If your spouse is seeking maintenance and not working, you have the option of petitioning the court to order your spouse to maintain a job diary. Job diaries are generally a list of contacts that one makes with prospective employers.
Usually the personal obligated to maintain the diary is ordered to make at least five (5) contacts per week, with information including, but not limited to: (a) the date he applied, (b) the address and phone number of employer to which he applied, (c) the person that he spoke to, (d) the position sought, (e) compensation information regarding the position sought, and (f) the reason that his contact did not lead to a job offer. The job diary is then tendered to Opposing Counsel at regular intervals, such as monthly of bi-monthly.
Illinois courts have held that there is an obligation for the party seeking maintenance to make a good faith effort to find and accept appropriate employment. In re Marriage of Schuster, 224 Ill. App. 3d 958, 970 (1992). See also In re Marriage of Cantrell, 314 Ill. App. 3d 623 (2000).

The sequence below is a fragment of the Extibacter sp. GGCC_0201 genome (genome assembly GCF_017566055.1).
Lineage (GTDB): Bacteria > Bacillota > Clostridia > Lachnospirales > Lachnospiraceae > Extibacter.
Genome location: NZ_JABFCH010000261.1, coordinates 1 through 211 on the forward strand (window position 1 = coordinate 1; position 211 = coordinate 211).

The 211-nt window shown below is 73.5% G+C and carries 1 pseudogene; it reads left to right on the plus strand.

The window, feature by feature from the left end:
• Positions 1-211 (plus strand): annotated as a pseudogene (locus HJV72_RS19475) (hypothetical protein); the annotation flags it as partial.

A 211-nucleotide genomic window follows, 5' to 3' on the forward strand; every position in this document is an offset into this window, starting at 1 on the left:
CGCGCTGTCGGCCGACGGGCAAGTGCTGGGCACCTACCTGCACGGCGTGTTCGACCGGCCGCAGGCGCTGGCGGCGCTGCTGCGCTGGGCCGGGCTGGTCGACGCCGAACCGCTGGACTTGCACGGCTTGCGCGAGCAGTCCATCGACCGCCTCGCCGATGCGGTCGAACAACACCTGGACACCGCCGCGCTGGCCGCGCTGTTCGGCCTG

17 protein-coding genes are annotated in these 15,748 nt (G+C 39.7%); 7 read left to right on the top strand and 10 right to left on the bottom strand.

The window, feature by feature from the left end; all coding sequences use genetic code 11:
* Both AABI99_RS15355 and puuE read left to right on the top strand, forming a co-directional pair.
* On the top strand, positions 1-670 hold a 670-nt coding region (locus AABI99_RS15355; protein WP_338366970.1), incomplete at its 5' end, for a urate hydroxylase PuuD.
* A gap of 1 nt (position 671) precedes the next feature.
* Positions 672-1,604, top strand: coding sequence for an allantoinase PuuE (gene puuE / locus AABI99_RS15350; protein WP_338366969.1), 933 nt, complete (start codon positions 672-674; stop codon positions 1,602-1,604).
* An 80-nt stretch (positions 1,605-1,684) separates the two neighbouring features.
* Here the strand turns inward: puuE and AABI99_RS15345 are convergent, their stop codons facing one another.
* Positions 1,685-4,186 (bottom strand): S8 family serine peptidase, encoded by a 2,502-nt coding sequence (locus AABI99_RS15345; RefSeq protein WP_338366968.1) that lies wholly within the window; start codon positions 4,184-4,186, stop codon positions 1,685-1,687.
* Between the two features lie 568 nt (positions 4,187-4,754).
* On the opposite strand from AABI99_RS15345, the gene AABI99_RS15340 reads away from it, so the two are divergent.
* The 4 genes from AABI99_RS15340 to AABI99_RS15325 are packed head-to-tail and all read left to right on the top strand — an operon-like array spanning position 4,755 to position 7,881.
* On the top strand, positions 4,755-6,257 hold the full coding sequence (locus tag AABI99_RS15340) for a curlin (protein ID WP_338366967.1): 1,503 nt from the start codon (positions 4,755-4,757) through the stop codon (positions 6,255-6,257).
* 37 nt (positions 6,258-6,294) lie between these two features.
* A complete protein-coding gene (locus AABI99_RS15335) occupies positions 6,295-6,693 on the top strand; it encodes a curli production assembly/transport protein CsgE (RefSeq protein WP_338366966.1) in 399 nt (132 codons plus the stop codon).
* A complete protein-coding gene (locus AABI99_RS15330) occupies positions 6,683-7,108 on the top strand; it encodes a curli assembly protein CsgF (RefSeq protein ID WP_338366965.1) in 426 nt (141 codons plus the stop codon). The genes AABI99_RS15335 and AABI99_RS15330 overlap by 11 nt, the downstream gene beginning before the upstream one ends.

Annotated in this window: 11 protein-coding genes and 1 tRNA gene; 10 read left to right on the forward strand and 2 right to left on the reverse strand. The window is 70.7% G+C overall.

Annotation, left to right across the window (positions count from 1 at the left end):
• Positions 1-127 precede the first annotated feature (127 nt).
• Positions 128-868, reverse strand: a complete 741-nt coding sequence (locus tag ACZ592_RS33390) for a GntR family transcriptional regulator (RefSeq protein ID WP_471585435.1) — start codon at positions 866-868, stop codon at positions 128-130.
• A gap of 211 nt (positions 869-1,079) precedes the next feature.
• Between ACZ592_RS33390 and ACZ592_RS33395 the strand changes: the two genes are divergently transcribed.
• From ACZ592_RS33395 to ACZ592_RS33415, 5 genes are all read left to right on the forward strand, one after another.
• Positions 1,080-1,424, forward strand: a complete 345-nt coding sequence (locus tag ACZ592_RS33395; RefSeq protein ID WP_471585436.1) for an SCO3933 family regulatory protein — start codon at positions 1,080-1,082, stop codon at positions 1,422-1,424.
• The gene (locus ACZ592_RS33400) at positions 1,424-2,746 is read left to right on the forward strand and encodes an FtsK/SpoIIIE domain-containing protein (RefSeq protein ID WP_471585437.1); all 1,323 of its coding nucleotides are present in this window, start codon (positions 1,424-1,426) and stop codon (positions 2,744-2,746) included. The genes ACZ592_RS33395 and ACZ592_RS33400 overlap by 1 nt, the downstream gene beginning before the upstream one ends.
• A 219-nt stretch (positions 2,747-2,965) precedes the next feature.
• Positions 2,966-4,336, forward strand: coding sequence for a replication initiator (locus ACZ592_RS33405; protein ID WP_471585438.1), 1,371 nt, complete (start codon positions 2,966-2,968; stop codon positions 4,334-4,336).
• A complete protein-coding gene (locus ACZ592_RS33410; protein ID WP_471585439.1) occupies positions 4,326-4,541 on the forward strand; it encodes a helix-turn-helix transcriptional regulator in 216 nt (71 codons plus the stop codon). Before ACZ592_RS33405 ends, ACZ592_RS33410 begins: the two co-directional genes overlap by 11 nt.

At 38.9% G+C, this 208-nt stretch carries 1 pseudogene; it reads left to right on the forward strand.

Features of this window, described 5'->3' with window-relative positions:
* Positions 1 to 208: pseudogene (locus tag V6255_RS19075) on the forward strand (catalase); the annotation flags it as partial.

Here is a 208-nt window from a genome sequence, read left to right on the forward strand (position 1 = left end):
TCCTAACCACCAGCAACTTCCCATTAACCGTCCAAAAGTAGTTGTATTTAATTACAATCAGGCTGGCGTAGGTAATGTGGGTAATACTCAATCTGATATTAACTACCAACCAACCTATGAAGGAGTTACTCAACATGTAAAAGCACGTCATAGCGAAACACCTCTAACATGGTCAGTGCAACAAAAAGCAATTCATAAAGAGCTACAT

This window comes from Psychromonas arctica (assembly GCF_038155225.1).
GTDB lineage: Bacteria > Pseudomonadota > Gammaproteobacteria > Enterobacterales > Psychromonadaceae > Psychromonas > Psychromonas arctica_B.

The Illinois Marriage and Dissolution of Marriage Act, 750 ILCS 5/505.1, maintains “a court may order the person to seek employment and report periodically to the court with a diary, listing or any memorandum of his or her efforts in accordance with such order.”
If you are seeking to have your spouse maintain a job diary, it is a good idea to indicate the type of position he or she is expected to be secure. Often time’s descriptive language such as the following is included: Spouse shall use his best efforts to seek gainful employment that commiserates with his experience, skill set and education.
While keeping a job diary might seem degrading to the spouse obligated to keep it, it is another tool used in the system to ensure that assets and support are contributed to and distributed equitability.